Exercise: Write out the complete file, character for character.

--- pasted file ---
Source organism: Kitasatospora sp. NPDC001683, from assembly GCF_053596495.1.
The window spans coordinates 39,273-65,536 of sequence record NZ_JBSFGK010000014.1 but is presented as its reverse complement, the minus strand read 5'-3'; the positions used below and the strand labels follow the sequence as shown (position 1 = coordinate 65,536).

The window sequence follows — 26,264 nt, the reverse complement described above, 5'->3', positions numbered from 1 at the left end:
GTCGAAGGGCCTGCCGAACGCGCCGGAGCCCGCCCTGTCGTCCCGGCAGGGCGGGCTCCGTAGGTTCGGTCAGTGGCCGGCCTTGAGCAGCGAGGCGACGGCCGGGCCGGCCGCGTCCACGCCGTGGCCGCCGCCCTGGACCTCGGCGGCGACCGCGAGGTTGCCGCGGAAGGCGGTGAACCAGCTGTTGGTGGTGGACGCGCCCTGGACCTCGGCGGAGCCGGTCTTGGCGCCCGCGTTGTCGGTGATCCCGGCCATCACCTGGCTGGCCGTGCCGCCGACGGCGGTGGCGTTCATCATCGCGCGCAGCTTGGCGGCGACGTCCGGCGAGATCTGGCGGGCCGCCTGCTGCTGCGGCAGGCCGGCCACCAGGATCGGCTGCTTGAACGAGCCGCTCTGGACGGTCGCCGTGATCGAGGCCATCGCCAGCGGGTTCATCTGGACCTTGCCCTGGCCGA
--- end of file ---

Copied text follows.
Source organism: Kitasatospora sp. NPDC001683, from assembly GCF_053596495.1.
The window spans coordinates 39,273-65,536 of sequence record NZ_JBSFGK010000014.1 but is presented as its reverse complement, the minus strand read 5'-3'; the positions used below and the strand labels follow the sequence as shown (position 1 = coordinate 65,536).

The window sequence follows — 26,264 nt, the reverse complement described above, 5'->3', positions numbered from 1 at the left end:
GTCGAAGGGCCTGCCGAACGCGCCGGAGCCCGCCCTGTCGTCCCGGCAGGGCGGGCTCCGTAGGTTCGGTCAGTGGCCGGCCTTGAGCAGCGAGGCGACGGCCGGGCCGGCCGCGTCCACGCCGTGGCCGCCGCCCTGGACCTCGGCGGCGACCGCGAGGTTGCCGCGGAAGGCGGTGAACCAGCTGTTGGTGGTGGACGCGCCCTGGACCTCGGCGGAGCCGGTCTTGGCGCCCGCGTTGTCGGTGATCCCGGCCATCACCTGGCTGGCCGTGCCGCCGACGGCGGTGGCGTTCATCATCGCGCGCAGCTTGGCGGCGACGTCCGGCGAGATCTGGCGGGCCGCCTGCTGCTGCGGCAGGCCGGCCACCAGGATCGGCTGCTTGAACGAGCCGCTCTGGACGGTCGCCGTGATCGAGGCCATCGCCAGCGGGTTCATCTGGACCTTGCCCTGGCCGA